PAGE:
Do Not Touch These 4 Plants in New York to Avoid Painful Burns & Scarring
There are lots of things to love about summer in Central New York. The warm temperatures, beautiful sunsets, and plenty of outdoor activities, from the water to the trails. One thing not to love? Several plants that could cause severe burns if you touch them. And they are growing all over the state.
It's Giant Hogweed season. Just like annual flowers and the leaves on the tree, giant hogweed plants begin flowering every summer. Unlike flowers, you DO NOT want to touch them.
The NY Department of Environmental Conservation warns residents to avoid hogweed, a plant that will make poison ivy seem like a walk in the park.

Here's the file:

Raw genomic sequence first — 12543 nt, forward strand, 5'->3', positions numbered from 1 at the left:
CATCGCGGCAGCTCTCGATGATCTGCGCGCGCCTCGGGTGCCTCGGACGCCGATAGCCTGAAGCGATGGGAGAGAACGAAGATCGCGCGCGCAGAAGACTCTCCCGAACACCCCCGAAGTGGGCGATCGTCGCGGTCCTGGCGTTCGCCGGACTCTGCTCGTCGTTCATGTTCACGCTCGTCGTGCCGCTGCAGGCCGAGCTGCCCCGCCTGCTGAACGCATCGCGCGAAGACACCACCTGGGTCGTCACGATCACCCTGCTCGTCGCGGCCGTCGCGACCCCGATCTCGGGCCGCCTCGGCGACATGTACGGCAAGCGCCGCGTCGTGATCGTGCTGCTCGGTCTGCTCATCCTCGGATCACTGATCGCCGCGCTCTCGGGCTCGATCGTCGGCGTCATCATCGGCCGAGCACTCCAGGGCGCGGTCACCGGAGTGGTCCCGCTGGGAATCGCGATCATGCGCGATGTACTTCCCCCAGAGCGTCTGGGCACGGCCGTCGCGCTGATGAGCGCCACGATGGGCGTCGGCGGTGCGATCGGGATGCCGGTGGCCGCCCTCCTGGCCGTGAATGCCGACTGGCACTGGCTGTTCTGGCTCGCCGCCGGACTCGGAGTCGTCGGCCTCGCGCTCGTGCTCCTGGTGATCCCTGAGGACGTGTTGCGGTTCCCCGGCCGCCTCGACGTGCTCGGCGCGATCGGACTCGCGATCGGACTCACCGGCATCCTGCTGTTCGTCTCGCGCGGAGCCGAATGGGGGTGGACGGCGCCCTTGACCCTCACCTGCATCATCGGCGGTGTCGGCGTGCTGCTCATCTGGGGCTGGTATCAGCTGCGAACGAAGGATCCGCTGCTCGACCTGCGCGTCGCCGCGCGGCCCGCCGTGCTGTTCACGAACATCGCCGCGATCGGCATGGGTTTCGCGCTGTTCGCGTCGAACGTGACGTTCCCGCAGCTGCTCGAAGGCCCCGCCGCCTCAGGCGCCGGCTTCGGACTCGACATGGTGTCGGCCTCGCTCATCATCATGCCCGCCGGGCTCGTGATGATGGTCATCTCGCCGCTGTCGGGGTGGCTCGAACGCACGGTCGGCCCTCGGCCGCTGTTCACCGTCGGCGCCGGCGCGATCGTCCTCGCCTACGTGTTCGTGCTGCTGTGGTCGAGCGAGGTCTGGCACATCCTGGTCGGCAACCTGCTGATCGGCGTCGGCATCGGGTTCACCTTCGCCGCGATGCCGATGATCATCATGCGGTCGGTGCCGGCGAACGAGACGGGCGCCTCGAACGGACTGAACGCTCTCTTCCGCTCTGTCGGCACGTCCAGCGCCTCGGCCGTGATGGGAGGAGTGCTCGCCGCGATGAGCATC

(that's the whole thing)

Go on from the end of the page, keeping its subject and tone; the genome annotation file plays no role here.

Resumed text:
Giant hogweed is a very large, non-native, invasive plant whose sap can cause painful burns and scarring.
Sap Causes Severe Burns
Calamine lotion won't do much to help relieve the pain the sap from this plant can cause. It stands between seven to fourteen feet tall with broad leaves sometimes spanning nearly five feet in width. Other characteristics include purple splotches on the stem with white coarse hairs.
It's tricky properly identifying the giant hogweed plant because there are several look-alikes. Wild Parsnip, Cow Parsnip, and Angelica can also cause burns, but not nearly as bad as Hogweed. Here's a look at 3 other painful plants in New York to avoid this summer season.
Where possible, the DEC eradicates Hogweed not located on private property or with a property owner's permission. If you have spotted a plant in the wild, the DEC asks you to snap photos of flowers, leaves and stems and email them to:
email@example.com for confirmation.
Read more about Giant Hogweed and similar-looking plants at the DEC's website.